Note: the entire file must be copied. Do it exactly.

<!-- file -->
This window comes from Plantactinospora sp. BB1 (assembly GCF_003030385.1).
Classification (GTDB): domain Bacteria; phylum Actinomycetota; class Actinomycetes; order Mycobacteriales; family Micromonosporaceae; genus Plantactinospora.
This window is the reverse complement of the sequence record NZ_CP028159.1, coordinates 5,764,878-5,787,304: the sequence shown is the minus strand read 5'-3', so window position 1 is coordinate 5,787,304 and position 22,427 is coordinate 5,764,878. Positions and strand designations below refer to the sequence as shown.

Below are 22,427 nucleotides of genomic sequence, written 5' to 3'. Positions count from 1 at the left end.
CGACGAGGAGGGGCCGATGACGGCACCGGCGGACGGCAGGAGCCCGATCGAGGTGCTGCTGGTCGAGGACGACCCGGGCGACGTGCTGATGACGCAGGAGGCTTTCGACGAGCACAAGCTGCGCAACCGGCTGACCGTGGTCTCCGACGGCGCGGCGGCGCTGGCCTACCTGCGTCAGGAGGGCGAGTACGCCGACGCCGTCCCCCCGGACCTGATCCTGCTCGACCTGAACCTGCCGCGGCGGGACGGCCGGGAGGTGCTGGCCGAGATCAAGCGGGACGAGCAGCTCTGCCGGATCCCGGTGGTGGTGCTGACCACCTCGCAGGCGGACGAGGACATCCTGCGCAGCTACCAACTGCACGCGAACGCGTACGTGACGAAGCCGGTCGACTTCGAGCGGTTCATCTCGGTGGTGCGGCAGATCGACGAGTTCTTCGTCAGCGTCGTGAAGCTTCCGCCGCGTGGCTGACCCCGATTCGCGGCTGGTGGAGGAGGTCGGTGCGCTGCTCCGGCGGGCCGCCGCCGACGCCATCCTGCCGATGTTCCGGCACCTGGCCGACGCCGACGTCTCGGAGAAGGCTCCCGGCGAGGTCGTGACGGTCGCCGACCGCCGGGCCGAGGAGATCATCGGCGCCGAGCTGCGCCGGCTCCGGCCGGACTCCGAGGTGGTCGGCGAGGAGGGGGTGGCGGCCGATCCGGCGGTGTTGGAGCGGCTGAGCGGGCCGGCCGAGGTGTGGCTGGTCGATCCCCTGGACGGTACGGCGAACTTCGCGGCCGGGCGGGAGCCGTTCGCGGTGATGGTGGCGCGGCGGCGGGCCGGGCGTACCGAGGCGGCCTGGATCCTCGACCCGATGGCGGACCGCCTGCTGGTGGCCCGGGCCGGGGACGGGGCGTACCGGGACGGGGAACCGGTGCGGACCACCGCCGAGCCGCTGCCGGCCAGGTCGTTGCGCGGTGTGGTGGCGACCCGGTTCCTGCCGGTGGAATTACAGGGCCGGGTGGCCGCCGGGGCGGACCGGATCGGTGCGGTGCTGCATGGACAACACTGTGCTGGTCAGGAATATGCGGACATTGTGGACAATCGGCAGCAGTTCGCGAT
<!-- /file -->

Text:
This window comes from Plantactinospora sp. BB1 (assembly GCF_003030385.1).
Classification (GTDB): domain Bacteria; phylum Actinomycetota; class Actinomycetes; order Mycobacteriales; family Micromonosporaceae; genus Plantactinospora.
This window is the reverse complement of the sequence record NZ_CP028159.1, coordinates 5,764,878-5,787,304: the sequence shown is the minus strand read 5'-3', so window position 1 is coordinate 5,787,304 and position 22,427 is coordinate 5,764,878. Positions and strand designations below refer to the sequence as shown.

Below are 22,427 nucleotides of genomic sequence, written 5' to 3'. Positions count from 1 at the left end.
CGACGAGGAGGGGCCGATGACGGCACCGGCGGACGGCAGGAGCCCGATCGAGGTGCTGCTGGTCGAGGACGACCCGGGCGACGTGCTGATGACGCAGGAGGCTTTCGACGAGCACAAGCTGCGCAACCGGCTGACCGTGGTCTCCGACGGCGCGGCGGCGCTGGCCTACCTGCGTCAGGAGGGCGAGTACGCCGACGCCGTCCCCCCGGACCTGATCCTGCTCGACCTGAACCTGCCGCGGCGGGACGGCCGGGAGGTGCTGGCCGAGATCAAGCGGGACGAGCAGCTCTGCCGGATCCCGGTGGTGGTGCTGACCACCTCGCAGGCGGACGAGGACATCCTGCGCAGCTACCAACTGCACGCGAACGCGTACGTGACGAAGCCGGTCGACTTCGAGCGGTTCATCTCGGTGGTGCGGCAGATCGACGAGTTCTTCGTCAGCGTCGTGAAGCTTCCGCCGCGTGGCTGACCCCGATTCGCGGCTGGTGGAGGAGGTCGGTGCGCTGCTCCGGCGGGCCGCCGCCGACGCCATCCTGCCGATGTTCCGGCACCTGGCCGACGCCGACGTCTCGGAGAAGGCTCCCGGCGAGGTCGTGACGGTCGCCGACCGCCGGGCCGAGGAGATCATCGGCGCCGAGCTGCGCCGGCTCCGGCCGGACTCCGAGGTGGTCGGCGAGGAGGGGGTGGCGGCCGATCCGGCGGTGTTGGAGCGGCTGAGCGGGCCGGCCGAGGTGTGGCTGGTCGATCCCCTGGACGGTACGGCGAACTTCGCGGCCGGGCGGGAGCCGTTCGCGGTGATGGTGGCGCGGCGGCGGGCCGGGCGTACCGAGGCGGCCTGGATCCTCGACCCGATGGCGGACCGCCTGCTGGTGGCCCGGGCCGGGGACGGGGCGTACCGGGACGGGGAACCGGTGCGGACCACCGCCGAGCCGCTGCCGGCCAGGTCGTTGCGCGGTGTGGTGGCGACCCGGTTCCTGCCGGTGGAATTACAGGGCCGGGTGGCCGCCGGGGCGGACCGGATCGGTGCGGTGCTGCATGGACAACACTGTGCTGGTCAGGAATATGCGGACATTGTGGACAATCGGCAGCAGTTCGCGAT